Burp Suite is one of my favorite tools for web application testing. The feature set is rich, and anything that it does not do by default can usually be added with an extension.  There are a few things however, that while they exist in Burp Suite, they are not completely intuitive.  Here are a few pro-tips to get the most out of your web application tests.

Password Brute forcing

Often times penetration testers will want to brute force passwords to gain access, or to test password lockout policy in an application.  While tools like Hydra exist for this purpose, I find that it is much easier to tune in burp.  All you need to do is start by sending the POST request associated with the logon to Burp Intruder.

Clear out all the auto selected parameters, and then highlight the password field and click the “add” button.  Keep the Attack Type as “Sniper“.  Switch to the payload tab and keep the payload type set to “simple list“.  Either paste in your wordlist from the clipboard, or click the “load…” button  and select a wordlist file.  Click the “Start attack” button.  When you get the results, you are going to want to look for differences in the responses.  Typically I will sort by length to find differences in responses.  Another method is to click the “Options” tab and use “Grep – Match” or “Grep – Extract” to flag items with keywords or strip out certain strings from within the responses.

Password Spraying

This is going to be a similar, however in this case we are assuming we have a list of usernames.  While it’s unlikely a single user has a weak password, it’s much more likely that one of many users has a weak password.  We will go through the same steps, except in the positions tab we will need to highlight both the username and password fields. Also take note that we switched the attack type to “Cluster bomb“.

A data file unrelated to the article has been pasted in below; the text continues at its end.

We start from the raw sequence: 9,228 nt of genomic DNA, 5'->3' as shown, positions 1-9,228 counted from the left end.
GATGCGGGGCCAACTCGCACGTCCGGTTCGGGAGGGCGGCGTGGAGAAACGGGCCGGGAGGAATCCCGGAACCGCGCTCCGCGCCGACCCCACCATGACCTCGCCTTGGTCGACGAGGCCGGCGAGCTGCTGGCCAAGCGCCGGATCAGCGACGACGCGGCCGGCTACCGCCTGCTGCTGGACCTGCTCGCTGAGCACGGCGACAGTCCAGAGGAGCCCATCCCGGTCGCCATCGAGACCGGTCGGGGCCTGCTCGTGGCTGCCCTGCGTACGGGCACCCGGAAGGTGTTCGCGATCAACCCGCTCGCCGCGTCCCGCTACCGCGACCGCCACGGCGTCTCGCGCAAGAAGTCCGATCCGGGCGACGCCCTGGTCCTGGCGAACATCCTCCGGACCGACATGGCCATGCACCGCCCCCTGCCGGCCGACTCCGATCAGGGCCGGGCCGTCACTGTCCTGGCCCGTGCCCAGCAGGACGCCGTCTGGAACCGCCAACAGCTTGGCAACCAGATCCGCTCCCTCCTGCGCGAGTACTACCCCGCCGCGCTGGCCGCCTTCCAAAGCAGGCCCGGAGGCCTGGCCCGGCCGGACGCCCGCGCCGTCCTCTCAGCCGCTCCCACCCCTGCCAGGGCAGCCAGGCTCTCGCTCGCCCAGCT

When you go to the payloads tab it will be slightly different.  You will have two options under payload set.  The #1 refers to the username (First highlighted parameter) and the #2 is the second highlighted parameter, the password.  Both of these can be set as “Simple list“.  For Payload #1 load in your username list.  For Payload set #2, add in a couple simple, common passwords such as “Summer17!” or “$Comapanyname1“.  I would recommend only using 3 or 5 passwords, as the targeted application may lock out user accounts.  When you run the attack, it will try every username with every password specified.  This means if you had 10 users, and 3 passwords each, it would send 30 requests. As before, look at the responses.  Compare response lengths and consider using grep under the “Options” tab to extract data from the responses or identify keywords.

CSRF Tokens

Some applications will use CSRF tokens on login pages to stop this exact type of attack.  This can be really annoying for an attacker.  Luckily, Burp has an answer. To do this, we can use Burp Macros.  For this example I’m going to use adding a user in WordPress, reason being that it requires a CSRF token each time.  You can use this same methodology against anything else, such as a login form that requires it.  First step is to go to “Project Options” and click “Add” under “Macros“.  You will need to include two requests, one where the CSRF token is defined, and the POST request you want to submit.  In the case of WordPress, this is on the user-new.php page.

  Click “Configure Item” on the first request with the CSRF token.  Click “add” under the “Custom parameter locations in response“.  Go ahead and find the CSRF token and highlight it.  Burp will automatically add the start and end values needed for extraction. Go into the other request and and configure it as well.

  Set all the items to the preset except for the CSRF token, which needs to say “Derive from prior response“.

Add a new Session Handling Rule.  Click add and select “run macro“.  Add the macro you created earlier and click the radio button that says “Update Only the following parameters” and put in the value of the parameter that contains the CSRF token.